The Green Bay Packers would prefer Aaron Rodgers return as their quarterback, but per Ian Rapoport, No. 12 is considering all his options.
Aaron Rodgers didn’t sound convinced that he’d return to the Green Bay Packers next season when he walked off the field at Lambeau. Rodgers wouldn’t give his jersey to Jameson Williams, increasing speculation that it was his final start as a Packer.
At his postgame presser, Rodgers stated he wanted to remove emotion from the decision, and wouldn’t commit to his future at that time. Rodgers met with Packers management during the week and will likely discuss his future at some point in the coming weeks.
Rodgers signed a new contract last offseason, and it will guarantee him near-$60 million if he plays in 2023. Leaving that money on the table would be ill-advised if he has anything left in the tank. But is his playing future limited to just Green Bay?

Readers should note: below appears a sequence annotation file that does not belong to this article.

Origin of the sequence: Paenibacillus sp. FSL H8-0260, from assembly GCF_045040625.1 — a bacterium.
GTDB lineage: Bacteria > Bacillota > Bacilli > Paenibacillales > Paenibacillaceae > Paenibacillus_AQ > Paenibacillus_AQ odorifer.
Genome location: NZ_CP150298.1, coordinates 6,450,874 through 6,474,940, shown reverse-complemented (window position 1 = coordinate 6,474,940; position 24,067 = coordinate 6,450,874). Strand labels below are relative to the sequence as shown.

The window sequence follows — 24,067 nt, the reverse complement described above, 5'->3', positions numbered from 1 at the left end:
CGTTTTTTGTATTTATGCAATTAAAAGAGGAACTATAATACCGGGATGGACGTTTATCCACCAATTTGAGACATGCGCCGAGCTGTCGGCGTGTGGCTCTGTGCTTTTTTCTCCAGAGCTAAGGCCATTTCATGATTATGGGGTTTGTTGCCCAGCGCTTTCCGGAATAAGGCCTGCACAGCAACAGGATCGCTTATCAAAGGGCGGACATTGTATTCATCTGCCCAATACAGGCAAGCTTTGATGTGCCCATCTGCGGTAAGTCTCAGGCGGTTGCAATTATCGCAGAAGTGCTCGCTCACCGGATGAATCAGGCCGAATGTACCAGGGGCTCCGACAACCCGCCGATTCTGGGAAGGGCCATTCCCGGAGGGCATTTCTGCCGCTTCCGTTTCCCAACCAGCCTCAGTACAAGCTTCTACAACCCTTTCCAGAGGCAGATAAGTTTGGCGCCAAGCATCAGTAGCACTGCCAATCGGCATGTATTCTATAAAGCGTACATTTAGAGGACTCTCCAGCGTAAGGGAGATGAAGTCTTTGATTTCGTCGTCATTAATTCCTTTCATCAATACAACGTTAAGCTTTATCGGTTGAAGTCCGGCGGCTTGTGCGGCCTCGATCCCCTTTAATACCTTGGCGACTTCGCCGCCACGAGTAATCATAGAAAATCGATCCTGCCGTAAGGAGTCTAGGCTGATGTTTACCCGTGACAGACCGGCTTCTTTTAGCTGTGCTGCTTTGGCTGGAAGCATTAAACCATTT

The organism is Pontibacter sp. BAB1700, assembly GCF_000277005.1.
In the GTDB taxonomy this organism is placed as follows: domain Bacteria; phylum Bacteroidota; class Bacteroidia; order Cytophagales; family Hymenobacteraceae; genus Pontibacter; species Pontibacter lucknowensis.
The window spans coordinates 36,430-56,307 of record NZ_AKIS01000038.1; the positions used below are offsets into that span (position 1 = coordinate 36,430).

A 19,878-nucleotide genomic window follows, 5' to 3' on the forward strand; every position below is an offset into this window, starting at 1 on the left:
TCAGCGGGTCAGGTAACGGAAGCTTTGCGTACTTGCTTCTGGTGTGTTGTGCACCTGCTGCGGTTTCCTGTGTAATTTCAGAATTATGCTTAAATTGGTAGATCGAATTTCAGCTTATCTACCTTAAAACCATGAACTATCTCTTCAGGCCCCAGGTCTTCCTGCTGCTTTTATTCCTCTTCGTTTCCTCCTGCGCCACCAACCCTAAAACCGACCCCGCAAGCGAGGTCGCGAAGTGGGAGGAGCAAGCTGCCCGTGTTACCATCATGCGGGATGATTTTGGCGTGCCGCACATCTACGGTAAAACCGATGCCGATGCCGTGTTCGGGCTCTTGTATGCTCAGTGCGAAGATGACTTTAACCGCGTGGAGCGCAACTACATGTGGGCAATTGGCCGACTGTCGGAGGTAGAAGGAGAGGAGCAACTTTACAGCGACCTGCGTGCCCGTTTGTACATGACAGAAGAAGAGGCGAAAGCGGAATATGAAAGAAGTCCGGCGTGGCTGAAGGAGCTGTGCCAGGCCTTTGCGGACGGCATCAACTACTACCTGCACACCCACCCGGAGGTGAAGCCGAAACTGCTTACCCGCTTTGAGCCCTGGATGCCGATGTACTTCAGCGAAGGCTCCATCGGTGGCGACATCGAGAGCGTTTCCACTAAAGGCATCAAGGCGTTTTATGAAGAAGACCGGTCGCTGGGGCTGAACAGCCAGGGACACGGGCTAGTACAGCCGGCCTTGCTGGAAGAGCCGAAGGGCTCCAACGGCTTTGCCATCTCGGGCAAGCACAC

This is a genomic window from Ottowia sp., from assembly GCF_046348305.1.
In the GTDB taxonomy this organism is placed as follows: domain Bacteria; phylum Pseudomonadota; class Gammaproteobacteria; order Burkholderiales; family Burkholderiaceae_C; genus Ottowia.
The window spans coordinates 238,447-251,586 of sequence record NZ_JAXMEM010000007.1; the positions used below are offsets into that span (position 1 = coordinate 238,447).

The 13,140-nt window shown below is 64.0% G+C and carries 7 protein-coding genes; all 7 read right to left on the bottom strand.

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Given the facts we now know, it’s not surprising that Rodgers is questioning his future. However, when Green Bay signed Rodgers to a new deal, they surely didn’t think No. 12 would reconsider his future after just one year.
Whether the Packers should want Rodgers to return at all is in question. Green Bay has his heir-apparent, Jordan Love, waiting in the wings. Allowing Rodgers to walk, or retire, would also open up a boatload of salary cap space.
More importantly, Green Bay has been through this awkward exchange before with Brett Favre. Is it really the type of behavior they want to encourage? In a recent column, I wrote about why the Packers should honor Rodgers, but welcome life without him.
"“Given the Packers have been through this before with Favre almost makes it easier this time around. It’s rare for any player to spend their entire career with one organization, and as much as Green Bay would love for that to be the case with Rodgers, it will not impact his legacy at the frozen tundra.”"
Rodgers will forever be remembered as a Packer. Given his career worsts in QBR and interceptions this year, it might be best to leave the past in the past.